The concept of global/shared(workgroup)/private memory is common across all gpu runtimes, the only differences are the actual memory space numbers. We can probably just have 3 separate attributes (global/shared/private) in GPU dialect without any numbers. Lowering then just convert this attribute to memory space, needed to specific gpu runtime.
Basically, what @Hardcode84 said. The idea of marking memory global/workgroup/private is common across GPUs, but what that lowers to is a function of the backend. For example, on Nvidia cards, private memory lives in LLVM address space 0, but on AMD ones, it has LLVM address space 5. And then SPIR-V has an entirely separate system of pointer types that we also want to be able to lower to.
I was under the impression - going off how MLIR’s gpu backends were coded historically - that the NVPTX backend actually wanted alloca()s to be in address space 0 unlike ours.
In any case, even if AMD and Nvidia both use address spaces 1, 3, and 5 with the same semantics, part of the motivation for this attribute was to handle GPU backends that use a different address space mapping.
We should have proper abstract attributes in the GPU dialects, but delaying to the translation to LLVM may not convenient: I don’t know if we have informations about the target backend when we handle an attribute. Even if we do, it would couple the translation of a generic attribute to know about all the possible backend.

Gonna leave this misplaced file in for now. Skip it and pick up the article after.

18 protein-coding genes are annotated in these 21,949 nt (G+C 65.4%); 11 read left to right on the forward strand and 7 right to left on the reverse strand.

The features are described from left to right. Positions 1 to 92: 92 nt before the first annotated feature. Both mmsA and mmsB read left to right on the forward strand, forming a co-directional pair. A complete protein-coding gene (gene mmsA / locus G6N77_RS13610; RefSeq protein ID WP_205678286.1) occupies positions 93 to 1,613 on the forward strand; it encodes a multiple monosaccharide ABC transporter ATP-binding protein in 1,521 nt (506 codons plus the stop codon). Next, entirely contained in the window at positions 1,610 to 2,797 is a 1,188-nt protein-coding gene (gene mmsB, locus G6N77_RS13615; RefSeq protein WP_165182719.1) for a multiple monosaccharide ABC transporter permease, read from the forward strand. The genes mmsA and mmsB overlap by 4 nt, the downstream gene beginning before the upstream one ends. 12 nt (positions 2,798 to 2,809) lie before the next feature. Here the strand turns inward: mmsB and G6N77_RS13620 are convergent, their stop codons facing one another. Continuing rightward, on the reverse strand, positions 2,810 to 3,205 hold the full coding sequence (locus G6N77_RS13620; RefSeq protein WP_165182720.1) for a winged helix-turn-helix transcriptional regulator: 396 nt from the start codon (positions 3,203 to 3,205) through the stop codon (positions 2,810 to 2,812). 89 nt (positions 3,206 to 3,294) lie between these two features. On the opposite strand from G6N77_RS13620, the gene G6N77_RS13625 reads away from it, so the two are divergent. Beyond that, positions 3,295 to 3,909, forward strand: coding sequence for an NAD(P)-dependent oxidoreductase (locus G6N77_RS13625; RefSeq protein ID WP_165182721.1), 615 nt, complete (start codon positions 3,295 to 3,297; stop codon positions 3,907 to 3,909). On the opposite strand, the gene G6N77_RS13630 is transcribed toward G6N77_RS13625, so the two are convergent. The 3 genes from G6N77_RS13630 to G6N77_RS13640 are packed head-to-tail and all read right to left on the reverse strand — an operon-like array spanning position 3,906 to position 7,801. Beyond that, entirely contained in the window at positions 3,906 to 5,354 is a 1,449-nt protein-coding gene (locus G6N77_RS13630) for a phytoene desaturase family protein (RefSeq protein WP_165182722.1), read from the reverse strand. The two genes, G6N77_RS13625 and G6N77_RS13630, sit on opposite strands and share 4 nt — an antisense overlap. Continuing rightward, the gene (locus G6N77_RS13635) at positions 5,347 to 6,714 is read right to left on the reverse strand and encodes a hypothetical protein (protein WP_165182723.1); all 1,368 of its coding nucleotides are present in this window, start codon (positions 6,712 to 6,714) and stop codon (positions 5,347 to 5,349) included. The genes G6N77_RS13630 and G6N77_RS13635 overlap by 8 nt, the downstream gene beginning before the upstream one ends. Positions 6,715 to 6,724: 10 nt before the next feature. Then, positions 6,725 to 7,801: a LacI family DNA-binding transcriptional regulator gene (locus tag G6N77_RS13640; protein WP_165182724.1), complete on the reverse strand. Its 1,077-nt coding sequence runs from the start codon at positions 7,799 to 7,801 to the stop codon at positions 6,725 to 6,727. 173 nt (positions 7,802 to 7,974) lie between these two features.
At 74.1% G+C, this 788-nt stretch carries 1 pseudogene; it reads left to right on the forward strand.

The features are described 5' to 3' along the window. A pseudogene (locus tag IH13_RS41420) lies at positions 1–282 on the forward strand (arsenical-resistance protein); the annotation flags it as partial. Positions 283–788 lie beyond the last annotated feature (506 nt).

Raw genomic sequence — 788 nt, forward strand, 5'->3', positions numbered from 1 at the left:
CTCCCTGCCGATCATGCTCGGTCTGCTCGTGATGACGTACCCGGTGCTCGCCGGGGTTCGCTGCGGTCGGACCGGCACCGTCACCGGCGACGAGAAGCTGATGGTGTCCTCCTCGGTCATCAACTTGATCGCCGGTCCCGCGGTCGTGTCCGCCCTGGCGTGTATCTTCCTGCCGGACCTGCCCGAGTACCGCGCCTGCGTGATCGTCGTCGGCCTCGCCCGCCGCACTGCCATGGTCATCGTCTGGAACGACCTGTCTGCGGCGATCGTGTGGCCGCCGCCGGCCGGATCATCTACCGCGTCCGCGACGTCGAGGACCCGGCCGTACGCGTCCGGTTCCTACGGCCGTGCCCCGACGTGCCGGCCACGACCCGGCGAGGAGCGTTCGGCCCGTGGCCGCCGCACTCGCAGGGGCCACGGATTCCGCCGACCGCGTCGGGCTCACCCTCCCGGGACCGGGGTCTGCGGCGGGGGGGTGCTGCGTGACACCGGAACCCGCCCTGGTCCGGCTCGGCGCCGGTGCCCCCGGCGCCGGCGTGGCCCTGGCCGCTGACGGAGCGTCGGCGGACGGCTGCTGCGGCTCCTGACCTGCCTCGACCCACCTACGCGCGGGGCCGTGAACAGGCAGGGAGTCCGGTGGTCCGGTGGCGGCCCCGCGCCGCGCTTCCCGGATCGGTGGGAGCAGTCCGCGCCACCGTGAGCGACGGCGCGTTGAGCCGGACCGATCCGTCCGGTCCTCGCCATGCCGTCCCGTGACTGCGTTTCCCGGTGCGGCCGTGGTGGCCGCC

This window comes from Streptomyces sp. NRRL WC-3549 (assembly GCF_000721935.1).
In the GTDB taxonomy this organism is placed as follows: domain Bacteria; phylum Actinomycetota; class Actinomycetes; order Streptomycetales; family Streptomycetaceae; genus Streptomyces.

Instead it seems better to me to handle this during the lowering out of the GPU dialect to NVVM/ROCM/…
However I would still want abstract named attribute for these dialects as well: using numbers is just a unfortunate artifact from LLVM (and even in LLVM I wish there would have been a bit more design work around these!).
We could have named address space attributes at NVVM and ROCDL levels, but that would just push the conversion to numbers from an MLIR conversion to MLIR-to-LLVM translation, or the preceding “legalization” pass. Not sure the complexity is worth it.
We’d need to support non-numeric address spaces in the LLVM dialect types, which we currently do not because it would be inconsistent with LLVM IR. And we’d need to make the translation aware of the targeted GPU somehow, presumably in a opaque way that needs design and adds complexity in (1) configuration of the translation and (2) possibility to abuse translation to do type/attribute conversion that should really be done as conversions proper. We could do address space change in the magic pass legalize-for-export pass that runs automatically before translation, but that doesn’t remove the need for it to become somehow configurable.
If the attributes are per-dialects (nvvm, rocdl, …) then this seems like it should already be handled trivially? Each dialect matches one LLVM target and controls the translation.
(It’s not as easy for the LLVM->MLIR translation of course…)
That would not suffice for SPIR-V, as a SPIR-V module can be consumed by different execution environments using different client APIs (and different representations for address spaces in LLVM). We implemented a solution for this in our LLVM project fork (upstreaming pending) using an option in the -convert-spirv-to-llvm pass (see).
We would be happy to upstream if this is also relevant to others and we agree it is the way to go.
Yep, so the whole SPIR-V storage class to LLVM address space integer mapping will depend on the client API (defining how the execution environment, e.g., OpenCL or Vulkan, consumes SPIR-V) storage class to address space mapping and how the execution environment represents such address spaces in LLVM. I see it as something like:
Storage class (SPIR-V) -> Address space (execution environment) -> LLVM
Generic Storage Class -> Generic address space (OpenCL) -> 4 (LLVM)